What are sage grouse?
The sage grouse is the largest grouse in North America. There are two closely related but distinct species, the Greater Sage Grouse (Centrocercus urophasianus) and the Gunnison Sage Grouse( Centrocercus minimus). We collectively call both species sage grouse. They live in the western United States and southwestern Canada. Scientists designated the Gunnison Sage Grouse as a separate species from the Greater sage Grouse in 2000. Before this, the last time a new bird species was discovered in the U.S was in the 1800s.
What do sage grouse look like?
Greater Sage Grouse (Centrocercus urophasianus)
Both male and female greater sage grouse are mottled grey-brown. They have dark brown, pointed tails, and their legs are covered with feathers down to their toes.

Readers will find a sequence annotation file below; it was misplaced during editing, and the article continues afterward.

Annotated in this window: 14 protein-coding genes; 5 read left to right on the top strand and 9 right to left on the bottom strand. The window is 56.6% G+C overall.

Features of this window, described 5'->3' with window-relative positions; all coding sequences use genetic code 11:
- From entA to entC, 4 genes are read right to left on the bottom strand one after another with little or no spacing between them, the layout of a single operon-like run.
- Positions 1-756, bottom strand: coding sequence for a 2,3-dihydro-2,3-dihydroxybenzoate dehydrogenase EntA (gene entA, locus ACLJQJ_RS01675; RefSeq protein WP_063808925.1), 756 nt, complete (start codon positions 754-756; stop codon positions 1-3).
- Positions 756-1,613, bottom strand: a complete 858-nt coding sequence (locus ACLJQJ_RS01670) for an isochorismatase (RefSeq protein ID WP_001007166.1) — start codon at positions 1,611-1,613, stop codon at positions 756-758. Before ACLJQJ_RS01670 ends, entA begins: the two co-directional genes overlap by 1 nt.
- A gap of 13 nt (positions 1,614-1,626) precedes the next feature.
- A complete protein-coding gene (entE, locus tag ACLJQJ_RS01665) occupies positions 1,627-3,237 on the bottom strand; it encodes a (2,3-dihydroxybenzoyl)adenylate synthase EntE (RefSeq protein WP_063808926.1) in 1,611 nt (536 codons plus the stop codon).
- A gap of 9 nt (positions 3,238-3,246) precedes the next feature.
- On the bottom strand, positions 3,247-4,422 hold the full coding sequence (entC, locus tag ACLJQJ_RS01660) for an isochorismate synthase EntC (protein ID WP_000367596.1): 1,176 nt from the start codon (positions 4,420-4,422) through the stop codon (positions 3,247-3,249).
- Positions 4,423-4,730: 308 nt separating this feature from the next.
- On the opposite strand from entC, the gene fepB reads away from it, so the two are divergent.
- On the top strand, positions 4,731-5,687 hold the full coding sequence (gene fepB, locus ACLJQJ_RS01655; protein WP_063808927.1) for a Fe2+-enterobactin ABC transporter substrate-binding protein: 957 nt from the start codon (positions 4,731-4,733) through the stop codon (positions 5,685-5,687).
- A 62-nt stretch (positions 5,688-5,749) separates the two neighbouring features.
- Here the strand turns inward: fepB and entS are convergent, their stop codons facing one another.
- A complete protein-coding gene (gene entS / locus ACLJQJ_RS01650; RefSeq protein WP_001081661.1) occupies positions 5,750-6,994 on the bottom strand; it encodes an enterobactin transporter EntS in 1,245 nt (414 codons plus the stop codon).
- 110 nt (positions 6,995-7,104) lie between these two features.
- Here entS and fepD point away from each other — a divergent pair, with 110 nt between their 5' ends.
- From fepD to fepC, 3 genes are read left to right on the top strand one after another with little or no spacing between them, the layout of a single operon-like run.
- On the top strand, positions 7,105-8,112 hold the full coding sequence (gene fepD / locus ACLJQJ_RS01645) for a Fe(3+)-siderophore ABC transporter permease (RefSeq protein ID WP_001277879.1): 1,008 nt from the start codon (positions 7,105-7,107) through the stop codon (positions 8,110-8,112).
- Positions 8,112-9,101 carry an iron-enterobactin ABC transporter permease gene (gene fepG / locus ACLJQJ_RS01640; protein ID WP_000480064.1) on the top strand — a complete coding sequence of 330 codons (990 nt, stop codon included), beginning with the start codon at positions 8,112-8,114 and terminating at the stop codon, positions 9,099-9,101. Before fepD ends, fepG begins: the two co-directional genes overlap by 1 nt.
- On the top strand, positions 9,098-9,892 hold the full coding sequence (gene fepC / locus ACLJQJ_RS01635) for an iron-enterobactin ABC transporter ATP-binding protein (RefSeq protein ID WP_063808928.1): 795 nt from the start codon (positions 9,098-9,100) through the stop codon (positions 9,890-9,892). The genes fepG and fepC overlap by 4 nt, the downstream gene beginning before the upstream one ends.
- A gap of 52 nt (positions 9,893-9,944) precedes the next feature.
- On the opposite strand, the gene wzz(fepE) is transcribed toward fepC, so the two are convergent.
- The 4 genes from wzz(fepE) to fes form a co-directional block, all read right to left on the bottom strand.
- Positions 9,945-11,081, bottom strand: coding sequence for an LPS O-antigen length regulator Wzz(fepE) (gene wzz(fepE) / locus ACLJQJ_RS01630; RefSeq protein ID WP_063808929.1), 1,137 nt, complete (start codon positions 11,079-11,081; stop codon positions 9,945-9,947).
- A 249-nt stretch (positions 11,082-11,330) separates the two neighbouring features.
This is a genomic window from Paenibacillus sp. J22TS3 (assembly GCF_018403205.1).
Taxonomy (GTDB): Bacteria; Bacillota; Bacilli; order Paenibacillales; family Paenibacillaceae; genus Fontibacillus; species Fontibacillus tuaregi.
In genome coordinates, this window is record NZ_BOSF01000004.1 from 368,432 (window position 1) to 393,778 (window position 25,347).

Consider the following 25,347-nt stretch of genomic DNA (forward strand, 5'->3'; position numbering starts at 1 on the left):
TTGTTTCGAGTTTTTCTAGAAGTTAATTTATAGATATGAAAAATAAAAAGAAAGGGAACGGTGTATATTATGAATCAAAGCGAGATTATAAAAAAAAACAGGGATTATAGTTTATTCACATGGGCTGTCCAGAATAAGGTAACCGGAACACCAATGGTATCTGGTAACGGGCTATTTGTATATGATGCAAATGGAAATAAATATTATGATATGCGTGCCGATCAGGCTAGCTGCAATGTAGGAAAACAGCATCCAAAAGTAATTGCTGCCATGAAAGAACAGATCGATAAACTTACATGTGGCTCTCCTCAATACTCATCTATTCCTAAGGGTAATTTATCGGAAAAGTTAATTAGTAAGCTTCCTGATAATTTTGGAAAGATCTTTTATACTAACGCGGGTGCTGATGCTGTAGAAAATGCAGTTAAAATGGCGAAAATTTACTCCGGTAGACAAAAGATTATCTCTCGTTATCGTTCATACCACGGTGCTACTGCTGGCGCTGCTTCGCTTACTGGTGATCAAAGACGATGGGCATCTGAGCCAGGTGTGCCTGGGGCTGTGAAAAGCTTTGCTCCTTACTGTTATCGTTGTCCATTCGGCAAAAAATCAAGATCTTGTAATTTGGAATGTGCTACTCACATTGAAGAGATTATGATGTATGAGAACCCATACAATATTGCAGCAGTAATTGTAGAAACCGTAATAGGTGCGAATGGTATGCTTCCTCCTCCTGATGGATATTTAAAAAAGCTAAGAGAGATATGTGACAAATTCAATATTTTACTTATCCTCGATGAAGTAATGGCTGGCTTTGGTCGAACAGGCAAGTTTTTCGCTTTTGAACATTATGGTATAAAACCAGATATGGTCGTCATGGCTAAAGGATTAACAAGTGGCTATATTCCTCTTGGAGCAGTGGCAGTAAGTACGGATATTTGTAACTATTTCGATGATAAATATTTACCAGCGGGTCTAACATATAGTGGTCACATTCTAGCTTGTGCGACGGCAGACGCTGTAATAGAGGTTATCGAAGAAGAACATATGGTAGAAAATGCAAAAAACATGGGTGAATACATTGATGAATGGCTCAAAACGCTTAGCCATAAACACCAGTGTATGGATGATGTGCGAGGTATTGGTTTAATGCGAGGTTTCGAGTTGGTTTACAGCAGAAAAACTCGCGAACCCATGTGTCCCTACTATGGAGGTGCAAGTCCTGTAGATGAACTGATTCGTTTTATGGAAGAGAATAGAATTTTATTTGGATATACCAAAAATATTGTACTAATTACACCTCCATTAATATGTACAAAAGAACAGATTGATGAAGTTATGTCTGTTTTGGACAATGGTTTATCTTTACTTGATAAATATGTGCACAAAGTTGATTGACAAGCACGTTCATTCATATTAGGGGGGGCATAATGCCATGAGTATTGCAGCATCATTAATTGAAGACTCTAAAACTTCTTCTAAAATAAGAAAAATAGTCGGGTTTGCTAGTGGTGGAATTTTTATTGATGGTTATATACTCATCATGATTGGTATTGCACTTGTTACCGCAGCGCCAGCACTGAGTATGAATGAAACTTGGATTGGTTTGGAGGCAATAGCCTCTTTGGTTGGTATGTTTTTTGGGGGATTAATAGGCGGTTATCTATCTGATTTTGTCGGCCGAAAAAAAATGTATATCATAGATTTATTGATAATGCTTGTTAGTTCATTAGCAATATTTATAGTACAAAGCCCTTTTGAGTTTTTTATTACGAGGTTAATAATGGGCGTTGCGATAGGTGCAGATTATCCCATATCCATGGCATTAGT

Adult males are grey along their backs and up the back of their necks. They have a yellow comb above each eye and a yellow air sac on each side of their throat that they inflate when putting on a mating display for the females. The color of their throat is dark brown, their breasts are white, and their bellies are black.
Adult females are mottled gray-brown with a light brown throat and dark brown belly.
Adult male greater sage grouse are large birds. They range between 24 and 30 inches in length and weigh between 4 and 7 pounds. On the other hand, adult females of the species are 25% smaller than males in length and 36% smaller than males in weight on average. Source
Gunnison Sage Grouse (Centrocercus minimus)
Gunnison Sage Grouse look very similar to Greater Sage Grouse. However, they’re about 1/3 smaller in size. Source Additionally, the plumage on male Gunnison Sage Grouse, is slightly different than that on male Greater Sage Grouse. They have white barring on their tail feathers. Besides that, they have long dark feathers on the back of their necks that poke out when they’re on mating display and give the appearance of a ponytail.